Okay, so MS continues to play this perpetual 'catch-up' game with Chrome/Firefox functionality wise. I honestly would love to get off Chrome, because I always feel like every aspect of my privacy is being poked and prodded by Google.

    My main problem with IE is that the number of browser extensions are slim to nil. They don't have a nice add-on store like Chrome has, no equivalent no-script add-on, I would also rather store my bookmarks (2000+) to SkyDrive instead of Google servers. But ultimately, I guess it really doesn't matter now, since both companies participate in PRISM anyways.
  • 0 Hide
    killerclick , June 27, 2013 2:24 PM
    Really? They're not going to make their new browser exclusive to a sub 5% market share failed operating system? They're such visionaries!
  • 0 Hide
    hiryu , June 27, 2013 2:47 PM
    If what this website said is true, get Firefox instead of MS or Chrome to avoid PRISM
    http://prism-break.org/
  • 0 Hide
    alextheblue , June 27, 2013 5:08 PM
    Hiryu, if you think using Firefox is going to protect you from the NSA... lawlz. Although I do think Firefox is a good browser (although it has some hiccups now and then and I hate how they've engaged Google in an idiotic version number war), it won't make much of a difference when they can snoop at other points along the path.

    "Websites will also be able to create animated Live Tiles for the browser."

    Combined with smaller tile sizes, that's actually pretty nifty! The new option for permanently open tabs and address bar is a welcome addition too, at least on the tablet. On my gaming PC I always use desktop browsers. But the Modern UI variant of IE10 (and soon 11) is great for touch, and with these various improvements it'll be just about perfect.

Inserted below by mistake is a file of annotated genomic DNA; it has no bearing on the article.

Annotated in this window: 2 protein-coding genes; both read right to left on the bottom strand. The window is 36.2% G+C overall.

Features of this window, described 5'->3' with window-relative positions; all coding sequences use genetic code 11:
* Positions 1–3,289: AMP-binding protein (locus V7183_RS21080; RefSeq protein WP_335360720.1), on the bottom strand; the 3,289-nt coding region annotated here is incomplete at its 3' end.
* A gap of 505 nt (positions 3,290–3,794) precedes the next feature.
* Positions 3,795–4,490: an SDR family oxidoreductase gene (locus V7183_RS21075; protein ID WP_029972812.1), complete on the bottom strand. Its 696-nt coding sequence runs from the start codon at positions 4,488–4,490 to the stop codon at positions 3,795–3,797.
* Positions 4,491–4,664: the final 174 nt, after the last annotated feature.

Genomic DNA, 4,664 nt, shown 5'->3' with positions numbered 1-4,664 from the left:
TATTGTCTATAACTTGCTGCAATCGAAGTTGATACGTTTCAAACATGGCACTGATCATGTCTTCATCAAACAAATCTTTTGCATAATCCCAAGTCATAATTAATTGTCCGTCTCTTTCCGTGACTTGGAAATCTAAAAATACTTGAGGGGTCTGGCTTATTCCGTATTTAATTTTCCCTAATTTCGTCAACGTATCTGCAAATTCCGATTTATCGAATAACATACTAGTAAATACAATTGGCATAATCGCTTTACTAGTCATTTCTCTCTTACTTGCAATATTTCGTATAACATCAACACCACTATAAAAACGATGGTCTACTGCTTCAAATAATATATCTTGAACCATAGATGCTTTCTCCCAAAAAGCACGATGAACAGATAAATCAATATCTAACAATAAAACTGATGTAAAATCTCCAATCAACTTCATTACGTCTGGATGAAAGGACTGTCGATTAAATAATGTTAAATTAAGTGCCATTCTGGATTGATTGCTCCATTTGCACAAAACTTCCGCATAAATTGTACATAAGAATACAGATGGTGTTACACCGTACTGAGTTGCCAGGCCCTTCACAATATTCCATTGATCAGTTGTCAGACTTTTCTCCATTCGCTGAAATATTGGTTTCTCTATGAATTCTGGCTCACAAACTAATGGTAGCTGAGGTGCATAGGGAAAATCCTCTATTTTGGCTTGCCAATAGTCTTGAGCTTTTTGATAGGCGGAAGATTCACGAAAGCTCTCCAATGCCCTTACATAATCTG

• 0 Hide
    SteelCity1981 , June 27, 2013 5:25 PM
    I haven't used ie in years so I could care less if it gets supported or not.
  • 0 Hide
    Avus , June 27, 2013 5:36 PM
    Of course MS need to make IE11 available for Win7. Unless MS want IE11 become the smallest market share in the browser war...
  • 0 Hide
    montosaurous , June 27, 2013 7:42 PM
    Now they just need a Windows 7 SP2. Gonna be a long 7 years for support without an SP2 & SP3.
  • 0 Hide
    Azn Cracker , June 27, 2013 7:51 PM
    still have IE 9 installed. Although i rarely use it. IE 10 just didnt work for me.
  • 0 Hide
    beoza , June 27, 2013 11:16 PM
    My main browsing is done on Firefox, but it does suffer from hiccups now and then so I use IE. I could never stand the extremely spartan UI of Chrome and how they buried the options for their browser. Microsoft really needs to get addons and extensions in their browser to really compete with Firefox and Chrome. What I'd really like to see all browsers do though is completely block all tool bars from being installed, these things make doing my job (Tech Support) a pain! Even though you can tell a customer to press F6 they will invariably think you want them to press the F and 6 keys...even if you tell them where it is. Tool bars really should go the way of the Dodo. Improvements to a browser's speed and new tech like WebGL and MPEG Dash are nice but get rid of those damn tool bar extensions!
  • 0 Hide
    Cryio , June 28, 2013 12:25 AM
    If so, than IE11 will most certainly be the last IE to launch on Windows 7.

    XP - IE 6 - 8
    Vista - IE 7 - 9
    W7 - IE 8 - 11
    W8 - IE 10 - 13/4 (probably)
  • 0 Hide
    captaincharisma , June 28, 2013 9:22 AM
    MS must realize nobody is switching to windows 8
  • 0 Hide
    captaincharisma , June 28, 2013 9:29 AM
    MS must realize nobody is switching to windows 8
  • 0 Hide
    Christopher1 , July 2, 2013 6:29 AM
    Not going to happen, Spooderman. Microsoft's stance is that extensions to the browser, unless they are written by they themselves, cause more problems than they are worth.
Tom’s guide in the world
  • Germany
  • France
  • Italy
  • Ireland
  • UK
Follow Tom’s guide
Subscribe to our newsletter